February 20, 2012

February 3, 2012

Flaps replacement

This is the report of a restoration made on an english saddle. I began this service last friday with an earthquake and ended it yesterday, under 50 cm of arctic snow...

The saddle in point is a Biarritz by Devoucoux, one of my preferred master saddlers, still one of them even after looking inside the belly of his product. Also this famous french brand uses leather covered flaps and, as all leather covered flaps, they wear out.

How flaps looked like when I received the saddle:
Also the grain base under the soft leather covering presented some wear points. I started to disassemble the saddle, taking down panel as first. Here are the back screws, hidden by wool wads:
Then I cut the panel stitching at the pommel and down under knee rolls:
As I took down panel, I exposed the flaps's fixing screws:
Had to remove nails and staples too:
This model has flaps stitched together with the sweat flap and the pommel "nose", so I had to remove them all. This small brass nails kept sweat flap at cantle:
Pommel's "nose":
And finally, whole flaps part separated from seat:
The seat alone:
I put aside seat and continued to disassemble the flaps. Here below I'm unstitching knee rolls:
Then, separating soft leather covering from the grain base:
Marginal note...
When opening "famous" saddles, there's always the risk of getting disappointed in matter of manufacture and materials. Under some minor aspects, this counts also for this Devocoux; leather is still top quality; the tree, even if not wrapped in gauze, is really well dressed and after all this is still a hand-built saddle... even if panels are made of felt instead of wool flocking and self-threading screws and staples replace traditional nails.
So, this is how panels look like now:
Knee rolls, pommel "nose" and sweat flap are still a single body, then the grain bases cleaned from old stitching threads and some minor parts.

Now it's time to cover flaps with new leather. Maybe it's because I hate leather covered flaps. Maybe it's because I wanted to do a long lasting restoration. Then I choosed 3 mm hazel Sedgwick shoulder. Here's the flap outline marked on the back of leather:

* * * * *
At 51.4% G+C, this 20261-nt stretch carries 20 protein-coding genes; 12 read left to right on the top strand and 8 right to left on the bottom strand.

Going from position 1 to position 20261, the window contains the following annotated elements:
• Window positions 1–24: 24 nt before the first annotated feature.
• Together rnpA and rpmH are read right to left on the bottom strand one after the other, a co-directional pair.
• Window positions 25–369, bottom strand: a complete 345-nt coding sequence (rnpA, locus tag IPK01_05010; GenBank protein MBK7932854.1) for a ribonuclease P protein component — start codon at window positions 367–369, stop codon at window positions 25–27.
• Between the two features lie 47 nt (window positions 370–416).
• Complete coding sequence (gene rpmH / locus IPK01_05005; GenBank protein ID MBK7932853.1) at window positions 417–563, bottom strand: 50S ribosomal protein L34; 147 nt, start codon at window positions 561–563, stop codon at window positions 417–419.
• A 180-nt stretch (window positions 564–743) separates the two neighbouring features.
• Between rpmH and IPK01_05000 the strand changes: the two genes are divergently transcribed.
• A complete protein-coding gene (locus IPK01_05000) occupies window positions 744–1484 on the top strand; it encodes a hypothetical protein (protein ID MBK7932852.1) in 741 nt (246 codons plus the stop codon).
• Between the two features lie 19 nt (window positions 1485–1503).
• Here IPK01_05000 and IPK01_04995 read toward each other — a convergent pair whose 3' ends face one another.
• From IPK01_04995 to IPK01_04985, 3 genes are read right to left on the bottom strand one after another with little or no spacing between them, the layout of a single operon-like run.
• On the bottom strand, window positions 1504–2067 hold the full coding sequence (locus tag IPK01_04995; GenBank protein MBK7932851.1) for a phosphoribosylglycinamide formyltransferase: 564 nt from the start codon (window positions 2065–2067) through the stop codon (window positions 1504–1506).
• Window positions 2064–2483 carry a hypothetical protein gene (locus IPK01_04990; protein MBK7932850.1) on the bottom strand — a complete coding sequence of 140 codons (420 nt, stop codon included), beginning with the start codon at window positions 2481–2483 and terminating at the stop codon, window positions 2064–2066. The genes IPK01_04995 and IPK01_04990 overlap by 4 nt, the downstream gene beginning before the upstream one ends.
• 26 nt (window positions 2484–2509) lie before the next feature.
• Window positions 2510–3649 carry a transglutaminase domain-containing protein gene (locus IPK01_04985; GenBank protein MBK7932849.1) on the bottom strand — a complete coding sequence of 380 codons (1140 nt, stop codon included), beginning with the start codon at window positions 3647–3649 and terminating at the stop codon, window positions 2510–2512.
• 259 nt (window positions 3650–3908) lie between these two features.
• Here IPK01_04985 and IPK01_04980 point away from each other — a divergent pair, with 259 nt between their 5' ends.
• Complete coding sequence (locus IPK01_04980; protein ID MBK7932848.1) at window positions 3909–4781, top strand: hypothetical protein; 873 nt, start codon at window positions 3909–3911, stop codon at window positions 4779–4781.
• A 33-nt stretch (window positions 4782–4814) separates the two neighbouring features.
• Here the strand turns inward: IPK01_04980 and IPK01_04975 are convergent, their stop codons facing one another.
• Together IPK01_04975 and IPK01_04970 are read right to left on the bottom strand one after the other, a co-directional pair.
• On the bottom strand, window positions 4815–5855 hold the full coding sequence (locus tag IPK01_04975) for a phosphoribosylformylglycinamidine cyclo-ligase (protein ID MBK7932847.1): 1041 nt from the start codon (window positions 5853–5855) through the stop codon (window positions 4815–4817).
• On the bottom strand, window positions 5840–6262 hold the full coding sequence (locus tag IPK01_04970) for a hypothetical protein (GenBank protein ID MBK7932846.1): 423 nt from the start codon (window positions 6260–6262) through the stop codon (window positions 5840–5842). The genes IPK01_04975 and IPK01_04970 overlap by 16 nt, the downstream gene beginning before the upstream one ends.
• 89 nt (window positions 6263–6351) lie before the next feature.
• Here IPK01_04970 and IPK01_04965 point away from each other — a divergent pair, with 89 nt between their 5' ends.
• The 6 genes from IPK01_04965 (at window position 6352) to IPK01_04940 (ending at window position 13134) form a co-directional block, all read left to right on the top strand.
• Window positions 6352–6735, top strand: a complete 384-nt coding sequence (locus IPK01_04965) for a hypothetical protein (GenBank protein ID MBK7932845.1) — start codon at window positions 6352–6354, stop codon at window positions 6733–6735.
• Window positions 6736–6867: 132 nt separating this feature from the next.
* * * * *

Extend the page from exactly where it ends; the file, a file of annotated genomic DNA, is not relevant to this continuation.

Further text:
After glueing base and new leather together, let's cut:
And here are the new flaps:
No, I'm not colour-blind... Sometimes you need to have faith ;)
Here's what I've done for tracing stitching lines on new flaps:
Then this:
But before that I've made new holes for stirrup leather's loops:

And burnished edges, so old and new leather will look more even. Usual routine: edging, wetting, polishing, soaping, polishing again, colouring, then polishing again, fixing with acrylic. Here's a summary:
All the other stitching work is parallel to leather edges, so I can mark them with compasses:
During the stitching phase I tried to re-use old stitching holes. I love clean works.

I decided for a natural, unbleached thread: I know it will look brighter than original, but I'm sure it will get better with regular use. I began from the decorative stitching. This is how I re-aligned old holes:
I applied glue on both surfaces and marked 3 holes, then placed 3 needles into the holes...
...I used the needles as guidelines for re-joining parts. Same tecnique I've used for knee rolls (with many more needles). Here are the flaps after the first stitchings:
Next stitching line re-assembled flaps with knee rolls, sweat flap, etc. Here's first flap, ready after all the stitches got done:
New leather is firm and stiff, so I did this to loosen it up a little:
Finally, new flaps are ready:
About 28 meters of unbleached linen thread for stitching all. Now it's oiling time:
Ready for reassembling the saddle:
I don't usually oil leather halfway a job... but this time is a little different, as some points will become hard to reach with oil when saddle will be fully assembled. Last step before getting panel and seat together:
When re-assembling I used steel nails instead of staples. I don't have a staple gun, nor I want one!!
At this point I used pics I've shot during disassembly as reminders for putting everything at its place. I've been able to recycle both original nails (the ones with DEVOUCOUX - BIARRITZ mark) and stainless steel D staples. Here's how seat, flaps and sweat flap looked like:
It only took to get panel back to its place now:
18 hours total, 9 hours of stitching.